Further, it was essential that he become human in order that he might die! The writer of Hebrews makes it clear that Jesus partook of human nature that “through death he might bring to nought him that had the power of death, that is, the devil” (2:14). Deity, as pure spirit-essence, is immortal (1 Timoty 6:16—the Greek term denotes deathlessness). Therefore, Christ by “being made in the likeness of men and being found in fashion as a man” has really identified with us. What a profound source of comfort!
Through His Vicarious Death
The story of Abraham’s offering of Isaac in the Old Testament is rich in meaning. When the patriarch was at the point of slaying his son, Jehovah’s messenger restrained him. Nearby was a ram caught in a thicket by his horns which Abraham offered for a sacrifice “in the stead of his son” (Genesis 22:13). That pictured Christ! The son of God went to the cross “in the stead of” sinful man. God is with us in the death of Jesus.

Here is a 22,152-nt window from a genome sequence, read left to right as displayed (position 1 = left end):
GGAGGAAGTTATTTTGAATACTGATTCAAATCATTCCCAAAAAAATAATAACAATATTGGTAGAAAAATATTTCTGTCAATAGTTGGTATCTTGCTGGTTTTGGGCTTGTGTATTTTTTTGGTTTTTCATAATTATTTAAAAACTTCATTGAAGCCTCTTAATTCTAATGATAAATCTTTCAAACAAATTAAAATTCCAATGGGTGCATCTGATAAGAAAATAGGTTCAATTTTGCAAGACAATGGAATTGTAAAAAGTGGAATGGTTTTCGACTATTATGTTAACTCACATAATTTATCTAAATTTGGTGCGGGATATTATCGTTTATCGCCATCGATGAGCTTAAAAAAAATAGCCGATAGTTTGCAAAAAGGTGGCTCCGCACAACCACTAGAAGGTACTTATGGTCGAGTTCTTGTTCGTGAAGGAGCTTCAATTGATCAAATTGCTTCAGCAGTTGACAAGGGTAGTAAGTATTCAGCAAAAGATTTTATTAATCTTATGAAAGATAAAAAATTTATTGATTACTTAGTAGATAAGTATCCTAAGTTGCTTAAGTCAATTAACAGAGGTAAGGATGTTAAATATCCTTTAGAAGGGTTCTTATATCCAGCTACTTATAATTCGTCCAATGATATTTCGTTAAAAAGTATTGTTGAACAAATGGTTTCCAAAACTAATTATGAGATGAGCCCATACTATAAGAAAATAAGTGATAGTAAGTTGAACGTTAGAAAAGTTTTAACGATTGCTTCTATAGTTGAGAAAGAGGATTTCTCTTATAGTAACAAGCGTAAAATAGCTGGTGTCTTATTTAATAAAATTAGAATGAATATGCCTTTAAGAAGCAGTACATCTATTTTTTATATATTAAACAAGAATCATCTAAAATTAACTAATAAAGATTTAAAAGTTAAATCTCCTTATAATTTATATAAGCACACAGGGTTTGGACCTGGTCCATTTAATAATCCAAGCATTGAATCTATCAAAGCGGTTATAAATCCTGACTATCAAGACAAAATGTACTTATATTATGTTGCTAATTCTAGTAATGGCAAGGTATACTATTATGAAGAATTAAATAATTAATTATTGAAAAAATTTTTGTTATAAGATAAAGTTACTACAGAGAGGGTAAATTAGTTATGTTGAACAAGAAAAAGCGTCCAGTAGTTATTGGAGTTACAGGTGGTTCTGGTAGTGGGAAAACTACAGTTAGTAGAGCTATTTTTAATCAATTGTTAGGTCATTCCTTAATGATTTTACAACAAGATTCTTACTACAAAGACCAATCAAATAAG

The identification of God the Son with us in his death is vividly stressed in Isaiah 53. Note the interchange of pronouns:
Surely he hath borne our griefs, and carried our sorrows . . . . he was wounded for our transgressions, he was bruised for our iniquities; the chastisement of our peace was upon him; and with his stripes we are healed (vv. 4-5).
Paul states that Christ died for our sins (1 Corinthians 15:3). Again, “Him who knew no sin he [God] made to be sin on our behalf, that we might become the righteousness of God in him” (2 Corinthians 5:21; cf. 1 Peter 2:24; 3:18; Romans 5:8; John 10:11; Mark 10:45). The death of Christ is given a very prominent place in the Bible.